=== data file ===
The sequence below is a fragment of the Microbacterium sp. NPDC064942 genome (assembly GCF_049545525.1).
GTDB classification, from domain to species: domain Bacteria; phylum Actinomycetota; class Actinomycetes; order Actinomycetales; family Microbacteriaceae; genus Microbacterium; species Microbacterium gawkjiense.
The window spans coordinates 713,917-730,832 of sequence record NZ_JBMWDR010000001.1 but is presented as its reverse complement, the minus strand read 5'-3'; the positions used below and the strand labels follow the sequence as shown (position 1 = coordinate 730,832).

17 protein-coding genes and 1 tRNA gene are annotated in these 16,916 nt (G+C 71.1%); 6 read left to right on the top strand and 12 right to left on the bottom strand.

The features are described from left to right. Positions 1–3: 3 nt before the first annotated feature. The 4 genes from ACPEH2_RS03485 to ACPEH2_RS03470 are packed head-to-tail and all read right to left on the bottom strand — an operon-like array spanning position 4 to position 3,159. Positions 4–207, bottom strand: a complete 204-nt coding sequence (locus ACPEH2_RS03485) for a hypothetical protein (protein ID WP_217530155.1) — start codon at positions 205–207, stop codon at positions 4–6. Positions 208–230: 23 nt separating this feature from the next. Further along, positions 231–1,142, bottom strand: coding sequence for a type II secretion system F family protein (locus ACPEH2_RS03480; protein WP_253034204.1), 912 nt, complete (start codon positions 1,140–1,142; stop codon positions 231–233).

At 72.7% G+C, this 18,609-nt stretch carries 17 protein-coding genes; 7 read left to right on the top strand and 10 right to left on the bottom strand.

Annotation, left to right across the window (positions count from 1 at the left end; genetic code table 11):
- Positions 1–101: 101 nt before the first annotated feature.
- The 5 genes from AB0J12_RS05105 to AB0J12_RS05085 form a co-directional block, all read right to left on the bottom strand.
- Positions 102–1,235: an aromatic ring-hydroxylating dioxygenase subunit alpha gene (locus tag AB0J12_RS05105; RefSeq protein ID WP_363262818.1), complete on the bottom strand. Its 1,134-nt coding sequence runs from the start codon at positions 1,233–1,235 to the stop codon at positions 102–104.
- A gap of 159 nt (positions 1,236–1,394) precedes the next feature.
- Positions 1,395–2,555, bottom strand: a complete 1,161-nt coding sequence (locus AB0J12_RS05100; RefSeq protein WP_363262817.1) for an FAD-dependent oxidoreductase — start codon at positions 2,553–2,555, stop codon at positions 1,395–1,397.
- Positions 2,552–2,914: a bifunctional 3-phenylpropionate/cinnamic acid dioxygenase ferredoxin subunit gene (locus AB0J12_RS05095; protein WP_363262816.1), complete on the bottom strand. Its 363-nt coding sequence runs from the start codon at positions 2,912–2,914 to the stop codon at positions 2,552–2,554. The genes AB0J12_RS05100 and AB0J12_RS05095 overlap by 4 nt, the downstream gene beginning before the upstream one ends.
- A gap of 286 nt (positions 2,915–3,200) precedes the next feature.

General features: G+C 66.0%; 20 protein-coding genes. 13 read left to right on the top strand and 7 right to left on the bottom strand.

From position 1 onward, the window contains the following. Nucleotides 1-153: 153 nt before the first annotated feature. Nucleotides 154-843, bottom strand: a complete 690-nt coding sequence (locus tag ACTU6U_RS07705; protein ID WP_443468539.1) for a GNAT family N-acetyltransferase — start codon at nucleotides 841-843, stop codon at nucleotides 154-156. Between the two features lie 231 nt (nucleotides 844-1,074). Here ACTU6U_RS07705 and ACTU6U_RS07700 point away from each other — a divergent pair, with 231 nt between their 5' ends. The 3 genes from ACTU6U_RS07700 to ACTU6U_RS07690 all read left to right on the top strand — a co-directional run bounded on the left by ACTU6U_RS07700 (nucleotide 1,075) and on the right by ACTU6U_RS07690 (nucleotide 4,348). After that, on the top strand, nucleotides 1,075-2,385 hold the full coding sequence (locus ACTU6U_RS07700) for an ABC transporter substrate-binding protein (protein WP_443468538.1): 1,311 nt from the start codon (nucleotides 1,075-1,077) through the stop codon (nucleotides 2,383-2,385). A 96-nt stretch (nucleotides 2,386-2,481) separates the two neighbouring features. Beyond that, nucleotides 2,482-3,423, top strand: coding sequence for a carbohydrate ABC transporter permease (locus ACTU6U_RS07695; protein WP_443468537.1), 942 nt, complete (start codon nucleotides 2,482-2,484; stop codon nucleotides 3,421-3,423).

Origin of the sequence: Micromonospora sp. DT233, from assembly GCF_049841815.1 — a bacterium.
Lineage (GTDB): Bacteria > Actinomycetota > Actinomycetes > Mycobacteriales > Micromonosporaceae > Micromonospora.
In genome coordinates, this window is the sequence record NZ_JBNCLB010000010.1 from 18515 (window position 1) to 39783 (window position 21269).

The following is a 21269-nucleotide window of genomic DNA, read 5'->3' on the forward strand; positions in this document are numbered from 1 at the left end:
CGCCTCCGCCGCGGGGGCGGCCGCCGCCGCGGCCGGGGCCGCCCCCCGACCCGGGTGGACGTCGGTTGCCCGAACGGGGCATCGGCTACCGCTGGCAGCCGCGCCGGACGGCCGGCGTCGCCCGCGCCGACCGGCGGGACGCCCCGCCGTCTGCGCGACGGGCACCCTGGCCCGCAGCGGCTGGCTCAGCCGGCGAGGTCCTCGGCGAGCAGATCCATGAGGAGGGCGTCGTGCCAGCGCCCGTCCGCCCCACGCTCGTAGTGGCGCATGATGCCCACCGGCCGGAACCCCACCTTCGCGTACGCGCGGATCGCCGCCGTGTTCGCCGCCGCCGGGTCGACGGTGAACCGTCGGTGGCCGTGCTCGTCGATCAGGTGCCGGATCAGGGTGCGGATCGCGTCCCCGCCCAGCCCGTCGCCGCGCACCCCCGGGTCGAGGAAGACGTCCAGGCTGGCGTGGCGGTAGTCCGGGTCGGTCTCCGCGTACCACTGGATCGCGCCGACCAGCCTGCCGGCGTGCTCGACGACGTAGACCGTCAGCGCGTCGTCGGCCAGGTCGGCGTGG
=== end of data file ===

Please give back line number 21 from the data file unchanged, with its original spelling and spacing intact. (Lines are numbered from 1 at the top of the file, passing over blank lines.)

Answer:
CGCCTCCGCCGCGGGGGCGGCCGCCGCCGCGGCCGGGGCCGCCCCCCGACCCGGGTGGACGTCGGTTGCCCGAACGGGGCATCGGCTACCGCTGGCAGCCGCGCCGGACGGCCGGCGTCGCCCGCGCCGACCGGCGGGACGCCCCGCCGTCTGCGCGACGGGCACCCTGGCCCGCAGCGGCTGGCTCAGCCGGCGAGGTCCTCGGCGAGCAGATCCATGAGGAGGGCGTCGTGCCAGCGCCCGTCCGCCCCACGCTCGTAGTGGCGCATGATGCCCACCGGCCGGAACCCCACCTTCGCGTACGCGCGGATCGCCGCCGTGTTCGCCGCCGCCGGGTCGACGGTGAACCGTCGGTGGCCGTGCTCGTCGATCAGGTGCCGGATCAGGGTGCGGATCGCGTCCCCGCCCAGCCCGTCGCCGCGCACCCCCGGGTCGAGGAAGACGTCCAGGCTGGCGTGGCGGTAGTCCGGGTCGGTCTCCGCGTACCACTGGATCGCGCCGACCAGCCTGCCGGCGTGCTCGACGACGTAGACCGTCAGCGCGTCGTCGGCCAGGTCGGCGTGG